Corporate Accountability Reporting, Assurance, and High-Profile Misconduct

Persistent Link:
http://hdl.handle.net/10150/293472
Title:
Corporate Accountability Reporting, Assurance, and High-Profile Misconduct
Author:
Christensen, Dane Mark
Issue Date:
2013
Publisher:
The University of Arizona.
Rights:
Copyright © is held by the author. Digital access to this material is made possible by the University Libraries, University of Arizona. Further transmission, reproduction or presentation (such as public display or performance) of protected items is prohibited except with permission of the author.
Embargo:
Release after 12-Apr-2014
Abstract:
I investigate whether corporate accountability reporting and assurance help protect firm value. Specifically, I examine: 1) whether corporate accountability reporting helps firms prevent the occurrence of high-profile misconduct (bribery, kickbacks, discrimination, etc.), and 2) when high-profile misconduct does occur, does prior corporate accountability reporting reduce the negative stock price reaction. Using propensity-score matching to address self-selection, I find that on average firms that report on their corporate accountability activities are less likely to engage in high-profile misconduct, consistent with the reporting process helping firms manage their operations better. Additionally, I find that when high-profile misconduct does occur, firms that have previously issued corporate accountability reports experience a less negative stock price reaction, consistent with corporate accountability reports influencing perceptions of managerial intent, which in turn influences expected punishments. Lastly, I find no evidence that external assurance of corporate accountability reports decreases the likelihood of high-profile misconduct occurring, nor does it reduce the stock price hit when high-profile misconduct occurs, consistent with concerns raised about the value of this new form of assurance.
Type:
text; Electronic Dissertation
Keywords:
Corporate Accountability Reporting; Corporate Social Responsibility; Misconduct; Accounting; Assurance
Degree Name:
Ph.D.
Degree Level:
doctoral
Degree Program:
Graduate College; Accounting
Degree Grantor:
University of Arizona
Advisor:
Dhaliwal, Dan S.

Full metadata record

DC FieldValue Language
dc.language.isoenen_US
dc.titleCorporate Accountability Reporting, Assurance, and High-Profile Misconducten_US
dc.creatorChristensen, Dane Marken_US
dc.contributor.authorChristensen, Dane Marken_US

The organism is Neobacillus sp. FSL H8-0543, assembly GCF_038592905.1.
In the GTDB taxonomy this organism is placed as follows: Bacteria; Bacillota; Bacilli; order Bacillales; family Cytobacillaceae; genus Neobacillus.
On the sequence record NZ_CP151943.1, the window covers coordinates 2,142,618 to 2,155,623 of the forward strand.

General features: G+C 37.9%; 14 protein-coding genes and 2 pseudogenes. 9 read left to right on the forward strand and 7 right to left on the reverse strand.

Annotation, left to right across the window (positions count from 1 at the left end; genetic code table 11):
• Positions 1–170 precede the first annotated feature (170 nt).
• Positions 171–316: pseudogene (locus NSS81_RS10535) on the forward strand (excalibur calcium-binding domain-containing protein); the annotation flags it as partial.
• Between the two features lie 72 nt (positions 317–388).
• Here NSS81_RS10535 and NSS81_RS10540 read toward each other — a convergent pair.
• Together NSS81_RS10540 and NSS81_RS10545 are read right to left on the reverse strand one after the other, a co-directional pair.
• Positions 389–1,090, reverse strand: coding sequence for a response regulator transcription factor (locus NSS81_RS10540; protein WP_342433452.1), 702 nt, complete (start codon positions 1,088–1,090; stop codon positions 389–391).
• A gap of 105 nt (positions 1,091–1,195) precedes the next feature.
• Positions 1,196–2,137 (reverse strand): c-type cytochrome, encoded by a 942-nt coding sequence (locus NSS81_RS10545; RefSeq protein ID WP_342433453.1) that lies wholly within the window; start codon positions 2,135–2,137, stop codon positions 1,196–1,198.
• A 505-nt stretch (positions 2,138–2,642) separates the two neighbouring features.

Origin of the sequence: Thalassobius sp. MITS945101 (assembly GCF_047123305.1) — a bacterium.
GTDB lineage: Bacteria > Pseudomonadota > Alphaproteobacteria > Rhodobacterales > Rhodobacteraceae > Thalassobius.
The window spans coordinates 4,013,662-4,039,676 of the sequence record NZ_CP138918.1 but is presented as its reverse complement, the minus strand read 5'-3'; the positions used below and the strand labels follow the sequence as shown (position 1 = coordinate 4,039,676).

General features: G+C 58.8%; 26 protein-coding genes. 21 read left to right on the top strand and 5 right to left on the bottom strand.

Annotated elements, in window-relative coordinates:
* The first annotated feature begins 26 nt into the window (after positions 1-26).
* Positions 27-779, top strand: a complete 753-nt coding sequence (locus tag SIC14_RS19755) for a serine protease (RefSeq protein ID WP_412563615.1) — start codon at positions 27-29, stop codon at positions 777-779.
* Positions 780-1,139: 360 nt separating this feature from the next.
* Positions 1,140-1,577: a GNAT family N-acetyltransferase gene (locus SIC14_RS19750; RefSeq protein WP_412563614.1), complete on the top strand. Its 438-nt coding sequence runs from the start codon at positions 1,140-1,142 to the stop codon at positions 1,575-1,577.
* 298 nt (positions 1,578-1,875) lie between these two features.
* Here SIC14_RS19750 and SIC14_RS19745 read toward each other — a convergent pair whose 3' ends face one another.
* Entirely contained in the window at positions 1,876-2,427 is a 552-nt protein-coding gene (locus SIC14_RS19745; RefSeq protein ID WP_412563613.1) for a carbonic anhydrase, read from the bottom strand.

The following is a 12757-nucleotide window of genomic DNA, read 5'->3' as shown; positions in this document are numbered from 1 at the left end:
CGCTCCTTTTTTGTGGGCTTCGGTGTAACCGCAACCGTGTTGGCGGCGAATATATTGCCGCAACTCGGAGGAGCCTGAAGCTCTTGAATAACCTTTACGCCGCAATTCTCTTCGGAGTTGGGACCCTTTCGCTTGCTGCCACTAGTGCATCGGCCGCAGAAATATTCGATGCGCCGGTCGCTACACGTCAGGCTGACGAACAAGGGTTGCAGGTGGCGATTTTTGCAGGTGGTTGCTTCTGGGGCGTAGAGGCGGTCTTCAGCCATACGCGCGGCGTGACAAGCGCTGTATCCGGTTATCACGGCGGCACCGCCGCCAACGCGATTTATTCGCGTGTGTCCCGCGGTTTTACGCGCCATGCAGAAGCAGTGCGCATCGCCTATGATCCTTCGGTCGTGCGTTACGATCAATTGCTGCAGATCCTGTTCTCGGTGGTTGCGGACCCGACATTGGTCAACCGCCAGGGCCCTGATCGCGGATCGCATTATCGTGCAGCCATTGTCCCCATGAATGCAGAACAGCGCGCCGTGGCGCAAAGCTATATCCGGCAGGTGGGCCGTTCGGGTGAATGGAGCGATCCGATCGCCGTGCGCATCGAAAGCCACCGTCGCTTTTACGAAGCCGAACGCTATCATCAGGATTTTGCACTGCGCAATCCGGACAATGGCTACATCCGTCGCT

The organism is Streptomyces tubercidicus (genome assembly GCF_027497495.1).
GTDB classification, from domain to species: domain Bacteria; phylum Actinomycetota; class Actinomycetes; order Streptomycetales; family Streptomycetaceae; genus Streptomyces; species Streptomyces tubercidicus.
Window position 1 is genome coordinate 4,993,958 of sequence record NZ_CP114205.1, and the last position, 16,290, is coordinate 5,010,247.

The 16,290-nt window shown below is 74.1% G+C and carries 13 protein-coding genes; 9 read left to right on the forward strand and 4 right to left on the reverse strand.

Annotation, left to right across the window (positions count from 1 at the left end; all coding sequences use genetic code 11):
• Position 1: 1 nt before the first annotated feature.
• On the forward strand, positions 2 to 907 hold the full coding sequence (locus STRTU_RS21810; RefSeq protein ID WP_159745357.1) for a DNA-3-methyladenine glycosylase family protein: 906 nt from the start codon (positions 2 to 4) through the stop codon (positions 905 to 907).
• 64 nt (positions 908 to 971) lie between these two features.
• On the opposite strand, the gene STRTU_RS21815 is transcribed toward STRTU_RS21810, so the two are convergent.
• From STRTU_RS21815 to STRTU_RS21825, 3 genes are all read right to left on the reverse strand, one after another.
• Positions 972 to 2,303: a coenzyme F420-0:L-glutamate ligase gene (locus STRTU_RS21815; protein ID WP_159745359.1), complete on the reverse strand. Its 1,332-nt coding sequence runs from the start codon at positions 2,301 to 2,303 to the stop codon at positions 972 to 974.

dc.date.issued2013-
dc.publisherThe University of Arizona.en_US
dc.rightsCopyright © is held by the author. Digital access to this material is made possible by the University Libraries, University of Arizona. Further transmission, reproduction or presentation (such as public display or performance) of protected items is prohibited except with permission of the author.en_US
dc.description.releaseRelease after 12-Apr-2014en_US
dc.description.abstractI investigate whether corporate accountability reporting and assurance help protect firm value. Specifically, I examine: 1) whether corporate accountability reporting helps firms prevent the occurrence of high-profile misconduct (bribery, kickbacks, discrimination, etc.), and 2) when high-profile misconduct does occur, does prior corporate accountability reporting reduce the negative stock price reaction. Using propensity-score matching to address self-selection, I find that on average firms that report on their corporate accountability activities are less likely to engage in high-profile misconduct, consistent with the reporting process helping firms manage their operations better. Additionally, I find that when high-profile misconduct does occur, firms that have previously issued corporate accountability reports experience a less negative stock price reaction, consistent with corporate accountability reports influencing perceptions of managerial intent, which in turn influences expected punishments. Lastly, I find no evidence that external assurance of corporate accountability reports decreases the likelihood of high-profile misconduct occurring, nor does it reduce the stock price hit when high-profile misconduct occurs, consistent with concerns raised about the value of this new form of assurance.en_US
dc.typetexten_US
dc.typeElectronic Dissertationen_US
dc.subjectCorporate Accountability Reportingen_US
dc.subjectCorporate Social Responsibilityen_US
dc.subjectMisconducten_US
dc.subjectAccountingen_US
dc.subjectAssuranceen_US
thesis.degree.namePh.D.en_US
thesis.degree.leveldoctoralen_US
thesis.degree.disciplineGraduate Collegeen_US
thesis.degree.disciplineAccountingen_US
thesis.degree.grantorUniversity of Arizonaen_US
dc.contributor.advisorDhaliwal, Dan S.en_US
dc.contributor.committeememberFelix, William, Jr.en_US
dc.contributor.committeememberMichas, Paulen_US
dc.contributor.committeememberTrombley, Marken_US
dc.contributor.committeememberDhaliwal, Dan S.en_US
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